The Hagia Sophia is a 6th-century Christian basilica, converted to a mosque by the Ottomans, now a museum. If the word awesome still had meaning, I would use it to describe the Hagia Sophia, temple of Holy Wisdom. It set the standard for Byzantine architecture, though it was 1,000 years before another cathedral surpassed its size. From the outside, it’s a red-orange mountain that seems to anchor the city to the Bosphorus shore. It’s not particularly beautiful but the air of greatness can’t be missed. On the inside, it’s vast and filled with the light of heaven. The massive dome practically floats above the wide-open space below. Interior surfaces are decorated with frescos, mosaics, calligraphy and marble.
Sultanahmet Mosque (Blue Mosque), Istanbul
The Sultanahmet Mosque is just down the way from Hagia Sophia. Together they are like bookends to the Hippodrome (Roman entertainment center). The Sultanahmet Mosque is commonly called the Blue Mosque after the 20,000 hand-painted tiles on the interior walls. It pairs well with the Hagia Sophia, not only in proximity but also as a complementary experience. While Hagia Sophia draws the attention upward, the Blue Mosque induces inward reflection. Hagia Sophia makes me go Wow! Blue Mosque makes me go ahhh. Inside the Hagia Sophia, I feel small. Inside the Blue Mosque, I feel peace. There’s a lot happening on the walls, with all the painted tiles, but the atmosphere is light and serene. Continue reading →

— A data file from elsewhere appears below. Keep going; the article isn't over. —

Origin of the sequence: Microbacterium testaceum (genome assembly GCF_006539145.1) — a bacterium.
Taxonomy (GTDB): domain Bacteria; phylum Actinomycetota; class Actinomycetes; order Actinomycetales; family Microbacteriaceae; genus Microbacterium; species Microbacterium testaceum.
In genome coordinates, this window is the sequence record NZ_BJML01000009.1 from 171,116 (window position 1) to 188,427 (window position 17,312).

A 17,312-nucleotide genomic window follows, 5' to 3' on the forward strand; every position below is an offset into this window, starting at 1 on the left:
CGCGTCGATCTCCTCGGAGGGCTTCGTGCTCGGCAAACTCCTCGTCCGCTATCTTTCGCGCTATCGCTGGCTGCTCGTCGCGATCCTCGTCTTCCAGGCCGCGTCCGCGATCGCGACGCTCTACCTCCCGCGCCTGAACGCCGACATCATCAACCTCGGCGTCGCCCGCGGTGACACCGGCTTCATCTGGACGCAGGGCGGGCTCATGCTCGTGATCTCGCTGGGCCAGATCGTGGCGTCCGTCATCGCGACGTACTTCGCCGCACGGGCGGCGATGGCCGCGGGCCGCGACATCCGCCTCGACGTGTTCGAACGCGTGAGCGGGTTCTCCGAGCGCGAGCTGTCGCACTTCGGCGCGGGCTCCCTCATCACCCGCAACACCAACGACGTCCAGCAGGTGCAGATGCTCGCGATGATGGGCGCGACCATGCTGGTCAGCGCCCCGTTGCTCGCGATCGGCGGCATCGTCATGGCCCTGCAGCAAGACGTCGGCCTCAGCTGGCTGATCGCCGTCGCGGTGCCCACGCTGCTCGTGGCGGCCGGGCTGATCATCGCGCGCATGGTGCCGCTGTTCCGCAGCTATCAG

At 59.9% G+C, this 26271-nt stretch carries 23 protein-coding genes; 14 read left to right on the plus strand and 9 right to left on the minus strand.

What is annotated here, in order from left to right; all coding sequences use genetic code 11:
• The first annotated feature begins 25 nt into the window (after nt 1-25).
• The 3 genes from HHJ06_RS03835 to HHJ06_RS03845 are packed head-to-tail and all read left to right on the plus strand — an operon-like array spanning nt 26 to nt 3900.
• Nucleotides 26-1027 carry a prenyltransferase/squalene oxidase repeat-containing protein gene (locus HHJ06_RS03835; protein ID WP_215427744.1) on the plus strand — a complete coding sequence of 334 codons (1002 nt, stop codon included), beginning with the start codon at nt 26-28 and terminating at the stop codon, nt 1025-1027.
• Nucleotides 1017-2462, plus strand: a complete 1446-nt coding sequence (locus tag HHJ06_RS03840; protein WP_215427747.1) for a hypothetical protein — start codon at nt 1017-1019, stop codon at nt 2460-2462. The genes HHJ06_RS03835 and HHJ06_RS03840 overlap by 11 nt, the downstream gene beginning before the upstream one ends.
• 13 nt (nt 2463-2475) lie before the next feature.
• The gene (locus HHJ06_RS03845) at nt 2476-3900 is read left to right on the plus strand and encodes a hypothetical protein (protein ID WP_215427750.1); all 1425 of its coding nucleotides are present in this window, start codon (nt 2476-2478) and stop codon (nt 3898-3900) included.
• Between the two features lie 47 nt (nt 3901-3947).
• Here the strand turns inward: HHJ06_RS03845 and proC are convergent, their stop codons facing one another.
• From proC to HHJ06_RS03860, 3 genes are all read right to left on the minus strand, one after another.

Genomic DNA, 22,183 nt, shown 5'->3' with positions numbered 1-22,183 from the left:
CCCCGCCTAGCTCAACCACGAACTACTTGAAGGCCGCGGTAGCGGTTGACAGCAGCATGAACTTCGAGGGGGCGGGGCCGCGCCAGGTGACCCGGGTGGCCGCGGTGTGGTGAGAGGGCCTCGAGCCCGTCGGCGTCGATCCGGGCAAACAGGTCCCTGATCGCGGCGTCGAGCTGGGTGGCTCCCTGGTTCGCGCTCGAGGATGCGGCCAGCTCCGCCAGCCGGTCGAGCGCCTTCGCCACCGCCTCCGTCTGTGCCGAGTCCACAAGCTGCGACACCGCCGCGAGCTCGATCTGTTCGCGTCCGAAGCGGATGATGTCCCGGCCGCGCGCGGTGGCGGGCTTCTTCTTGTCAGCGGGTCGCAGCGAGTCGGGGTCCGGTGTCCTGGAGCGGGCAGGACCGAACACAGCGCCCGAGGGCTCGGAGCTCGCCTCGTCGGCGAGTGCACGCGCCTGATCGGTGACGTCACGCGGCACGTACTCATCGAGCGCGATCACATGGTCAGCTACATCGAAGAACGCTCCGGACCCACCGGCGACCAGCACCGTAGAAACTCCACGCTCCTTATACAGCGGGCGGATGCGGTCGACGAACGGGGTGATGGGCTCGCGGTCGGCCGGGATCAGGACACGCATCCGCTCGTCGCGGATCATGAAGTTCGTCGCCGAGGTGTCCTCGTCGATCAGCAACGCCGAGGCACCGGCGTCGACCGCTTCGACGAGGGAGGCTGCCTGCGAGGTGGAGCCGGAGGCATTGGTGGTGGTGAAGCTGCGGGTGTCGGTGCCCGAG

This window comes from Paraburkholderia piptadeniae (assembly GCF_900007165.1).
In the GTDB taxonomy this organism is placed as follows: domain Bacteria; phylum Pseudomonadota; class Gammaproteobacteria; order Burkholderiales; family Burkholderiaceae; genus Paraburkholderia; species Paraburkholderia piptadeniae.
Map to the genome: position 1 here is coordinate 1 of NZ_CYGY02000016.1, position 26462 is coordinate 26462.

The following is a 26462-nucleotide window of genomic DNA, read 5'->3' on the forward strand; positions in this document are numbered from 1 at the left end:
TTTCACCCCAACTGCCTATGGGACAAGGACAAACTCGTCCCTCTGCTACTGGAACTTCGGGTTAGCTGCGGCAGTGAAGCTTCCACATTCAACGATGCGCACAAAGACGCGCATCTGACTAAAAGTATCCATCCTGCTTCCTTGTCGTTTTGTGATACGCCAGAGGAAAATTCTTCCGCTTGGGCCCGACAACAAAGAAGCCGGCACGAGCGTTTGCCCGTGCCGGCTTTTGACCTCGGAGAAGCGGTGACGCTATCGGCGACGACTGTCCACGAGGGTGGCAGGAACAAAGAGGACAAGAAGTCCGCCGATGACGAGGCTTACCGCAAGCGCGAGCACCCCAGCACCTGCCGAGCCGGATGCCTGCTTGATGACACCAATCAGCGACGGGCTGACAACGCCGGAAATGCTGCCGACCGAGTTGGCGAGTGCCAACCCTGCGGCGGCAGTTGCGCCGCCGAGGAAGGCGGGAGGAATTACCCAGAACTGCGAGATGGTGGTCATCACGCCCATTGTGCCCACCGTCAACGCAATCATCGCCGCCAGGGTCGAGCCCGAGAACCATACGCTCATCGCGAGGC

The Chora Museum, also known as the Kariye Museum or Church of the Holy Savior (or St. Savior) in Chora, is a Byzantine church in the Edirnekapı neighborhood near the Byzantine walls, about 3 miles from Sultanahmet (Hagia Sophia, Blue Mosque, Topkapi Palace, Hippodrome etc.)
The building itself is unassuming, you might walk past without even noticing it. Please don’t! In my humble opinion, it’s one of the best sites in Istanbul, and that’s saying a lot. Inside is a collection of the best Byzantine art in Istanbul and among the best anywhere.
The fresco pictured above is one of nearly 50 vivid biblical scenes that wrap the interior walls, domes and vaults of the Chora Museum (originally a church, then a mosque) in the largest city of our mystery country. The existing 11th-century structure was built on the remains of a 4th-century Byzantine church. When the original church was built, it was outside the city walls, hence the name Chora, which means “country” in ancient Greek. Most of the frescos and mosaics are from the 14th century. After the Ottoman conquest, the church was converted to a mosque and the figurative art, not allowed in Islam, was covered in plaster. Restoration of the mosaics and frescos began in the 1940s.